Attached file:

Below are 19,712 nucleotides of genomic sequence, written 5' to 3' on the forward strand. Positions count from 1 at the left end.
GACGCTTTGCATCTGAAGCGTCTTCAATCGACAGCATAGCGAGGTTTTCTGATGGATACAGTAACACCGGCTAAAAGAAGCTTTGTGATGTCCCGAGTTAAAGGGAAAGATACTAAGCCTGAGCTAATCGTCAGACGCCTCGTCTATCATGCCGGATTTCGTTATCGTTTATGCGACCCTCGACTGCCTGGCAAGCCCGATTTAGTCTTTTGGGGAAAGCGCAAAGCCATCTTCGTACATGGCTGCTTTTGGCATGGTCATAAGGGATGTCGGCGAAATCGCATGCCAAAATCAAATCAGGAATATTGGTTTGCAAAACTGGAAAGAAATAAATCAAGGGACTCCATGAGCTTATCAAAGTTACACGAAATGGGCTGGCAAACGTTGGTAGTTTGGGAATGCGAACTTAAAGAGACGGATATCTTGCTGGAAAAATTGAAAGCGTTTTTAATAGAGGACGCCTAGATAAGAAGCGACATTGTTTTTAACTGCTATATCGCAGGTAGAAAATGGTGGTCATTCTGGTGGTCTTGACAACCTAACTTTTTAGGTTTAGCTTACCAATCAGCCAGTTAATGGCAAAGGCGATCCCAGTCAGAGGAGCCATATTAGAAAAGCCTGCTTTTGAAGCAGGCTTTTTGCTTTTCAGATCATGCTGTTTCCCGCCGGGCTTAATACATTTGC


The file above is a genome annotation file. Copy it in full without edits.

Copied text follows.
Below are 19,712 nucleotides of genomic sequence, written 5' to 3' on the forward strand. Positions count from 1 at the left end.
GACGCTTTGCATCTGAAGCGTCTTCAATCGACAGCATAGCGAGGTTTTCTGATGGATACAGTAACACCGGCTAAAAGAAGCTTTGTGATGTCCCGAGTTAAAGGGAAAGATACTAAGCCTGAGCTAATCGTCAGACGCCTCGTCTATCATGCCGGATTTCGTTATCGTTTATGCGACCCTCGACTGCCTGGCAAGCCCGATTTAGTCTTTTGGGGAAAGCGCAAAGCCATCTTCGTACATGGCTGCTTTTGGCATGGTCATAAGGGATGTCGGCGAAATCGCATGCCAAAATCAAATCAGGAATATTGGTTTGCAAAACTGGAAAGAAATAAATCAAGGGACTCCATGAGCTTATCAAAGTTACACGAAATGGGCTGGCAAACGTTGGTAGTTTGGGAATGCGAACTTAAAGAGACGGATATCTTGCTGGAAAAATTGAAAGCGTTTTTAATAGAGGACGCCTAGATAAGAAGCGACATTGTTTTTAACTGCTATATCGCAGGTAGAAAATGGTGGTCATTCTGGTGGTCTTGACAACCTAACTTTTTAGGTTTAGCTTACCAATCAGCCAGTTAATGGCAAAGGCGATCCCAGTCAGAGGAGCCATATTAGAAAAGCCTGCTTTTGAAGCAGGCTTTTTGCTTTTCAGATCATGCTGTTTCCCGCCGGGCTTAATACATTTGC